Maintaining the aesthetics of a wood burning fireplace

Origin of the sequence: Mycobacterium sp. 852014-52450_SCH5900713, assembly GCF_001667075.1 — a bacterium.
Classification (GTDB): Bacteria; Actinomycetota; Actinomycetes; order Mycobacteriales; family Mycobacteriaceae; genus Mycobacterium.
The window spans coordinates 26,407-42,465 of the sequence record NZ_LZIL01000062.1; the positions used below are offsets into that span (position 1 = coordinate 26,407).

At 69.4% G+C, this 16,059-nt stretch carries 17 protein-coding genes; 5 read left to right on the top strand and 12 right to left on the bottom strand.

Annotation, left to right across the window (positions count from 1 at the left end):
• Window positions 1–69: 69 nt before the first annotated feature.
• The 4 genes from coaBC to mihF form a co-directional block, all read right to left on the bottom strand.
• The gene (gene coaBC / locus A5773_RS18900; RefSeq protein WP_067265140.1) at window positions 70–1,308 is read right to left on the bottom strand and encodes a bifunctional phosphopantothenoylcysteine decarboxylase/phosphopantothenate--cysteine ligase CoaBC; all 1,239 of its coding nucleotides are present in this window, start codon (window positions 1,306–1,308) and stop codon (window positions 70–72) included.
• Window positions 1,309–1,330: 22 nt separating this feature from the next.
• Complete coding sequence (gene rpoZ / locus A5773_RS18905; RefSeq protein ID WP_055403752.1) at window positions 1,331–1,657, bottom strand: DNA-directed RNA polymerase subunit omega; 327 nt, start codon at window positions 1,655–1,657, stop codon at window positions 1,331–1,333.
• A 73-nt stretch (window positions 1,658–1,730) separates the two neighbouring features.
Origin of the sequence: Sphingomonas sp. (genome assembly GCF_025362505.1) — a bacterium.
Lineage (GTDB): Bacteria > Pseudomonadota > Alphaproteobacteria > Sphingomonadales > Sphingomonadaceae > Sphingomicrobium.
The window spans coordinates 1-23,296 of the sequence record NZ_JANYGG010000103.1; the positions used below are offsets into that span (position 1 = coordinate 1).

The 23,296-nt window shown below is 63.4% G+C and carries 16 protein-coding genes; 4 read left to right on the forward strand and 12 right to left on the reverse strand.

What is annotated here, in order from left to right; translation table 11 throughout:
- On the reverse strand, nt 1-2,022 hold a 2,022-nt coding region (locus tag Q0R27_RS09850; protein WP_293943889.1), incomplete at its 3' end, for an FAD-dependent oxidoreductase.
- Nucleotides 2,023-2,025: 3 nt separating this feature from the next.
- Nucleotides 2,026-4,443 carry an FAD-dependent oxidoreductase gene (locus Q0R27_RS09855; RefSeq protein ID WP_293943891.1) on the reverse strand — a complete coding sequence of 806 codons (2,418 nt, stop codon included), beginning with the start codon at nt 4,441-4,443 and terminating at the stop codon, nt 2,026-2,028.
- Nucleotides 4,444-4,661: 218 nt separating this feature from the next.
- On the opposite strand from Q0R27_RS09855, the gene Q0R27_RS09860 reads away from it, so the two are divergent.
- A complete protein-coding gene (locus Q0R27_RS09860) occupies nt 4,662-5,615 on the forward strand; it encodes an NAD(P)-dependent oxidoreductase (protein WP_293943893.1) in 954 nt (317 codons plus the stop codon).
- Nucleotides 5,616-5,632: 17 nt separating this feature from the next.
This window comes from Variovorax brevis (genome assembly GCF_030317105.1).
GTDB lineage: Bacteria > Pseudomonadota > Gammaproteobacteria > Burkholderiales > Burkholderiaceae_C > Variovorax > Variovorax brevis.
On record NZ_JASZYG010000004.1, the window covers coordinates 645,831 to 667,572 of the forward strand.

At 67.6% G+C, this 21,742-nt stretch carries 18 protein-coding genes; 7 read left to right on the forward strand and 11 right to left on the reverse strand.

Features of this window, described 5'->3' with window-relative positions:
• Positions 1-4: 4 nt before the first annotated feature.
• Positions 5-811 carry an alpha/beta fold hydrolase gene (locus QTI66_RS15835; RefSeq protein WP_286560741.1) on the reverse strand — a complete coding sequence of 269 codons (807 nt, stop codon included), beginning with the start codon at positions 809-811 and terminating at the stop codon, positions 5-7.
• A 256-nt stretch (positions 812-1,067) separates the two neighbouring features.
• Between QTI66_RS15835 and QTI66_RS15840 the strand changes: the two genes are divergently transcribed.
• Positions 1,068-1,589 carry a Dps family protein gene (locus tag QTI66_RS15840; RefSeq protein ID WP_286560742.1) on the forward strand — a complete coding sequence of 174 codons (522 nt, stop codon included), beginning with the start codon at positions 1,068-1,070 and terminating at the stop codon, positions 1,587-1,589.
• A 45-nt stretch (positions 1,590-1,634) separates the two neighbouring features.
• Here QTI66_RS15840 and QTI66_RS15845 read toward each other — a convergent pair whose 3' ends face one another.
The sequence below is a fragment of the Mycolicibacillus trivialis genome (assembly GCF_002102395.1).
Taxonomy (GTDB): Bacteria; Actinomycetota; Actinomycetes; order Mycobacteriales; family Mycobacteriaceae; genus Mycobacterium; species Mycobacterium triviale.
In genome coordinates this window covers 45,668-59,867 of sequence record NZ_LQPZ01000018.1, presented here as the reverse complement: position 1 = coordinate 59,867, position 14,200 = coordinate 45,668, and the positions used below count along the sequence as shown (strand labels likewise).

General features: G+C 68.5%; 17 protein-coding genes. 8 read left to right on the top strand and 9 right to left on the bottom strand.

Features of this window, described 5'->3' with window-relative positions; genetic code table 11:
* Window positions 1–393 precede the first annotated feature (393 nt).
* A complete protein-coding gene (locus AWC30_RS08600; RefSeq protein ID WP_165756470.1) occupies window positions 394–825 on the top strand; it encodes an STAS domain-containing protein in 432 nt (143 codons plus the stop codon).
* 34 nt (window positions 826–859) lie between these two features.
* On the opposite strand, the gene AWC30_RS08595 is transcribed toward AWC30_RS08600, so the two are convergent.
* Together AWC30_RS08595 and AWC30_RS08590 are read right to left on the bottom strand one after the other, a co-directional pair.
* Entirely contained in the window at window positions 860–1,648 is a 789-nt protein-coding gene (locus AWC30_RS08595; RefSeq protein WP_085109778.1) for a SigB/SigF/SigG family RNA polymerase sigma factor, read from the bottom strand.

I feel like the cultural collective has decided against our normal sense of aesthetics in recent years. While there was a distinct cleanliness to the indoor fashions of the 2000s, something happened as we moved towards the 2010s that greatly impacted our interest in olde timey wares. Suddenly, modern design was less modern, and more primitive. There have been so many trendy throwbacks to steampunk, farmhouses, and turn of the century designs that it can be head spinning. I guess that’s not necessarily a bad thing, especially if you value things being made the way they used to. For instance; I’ve always been harshly opposed to owning and operating a fake gas fireplace. I think that the slim wall models of fireplaces which started coming out in the late 90s and early 2000s are hideous atrocities. They produce plenty of heat, sure, but they don’t trick the eye into believing that there is a roaring fire in the vicinity. Instead, these fireplaces look like fat TV screens with janky torch lights inside. Today, things seem to be improving on the fireplace front. There is a newfound appreciation for woodburning fireplaces as well as traditional stoves for heating purposes. Kids these days are less interested in the immediate gratitude of a gas-powered flame and far more drawn to the old school fires that used to keep our ancestors alive all winter long. I have to say, although there is more work that goes into maintaining a traditional wood burning stove or roaring fireplace, it’s worth it in the long run when your mood and energy bills are vastly improved.


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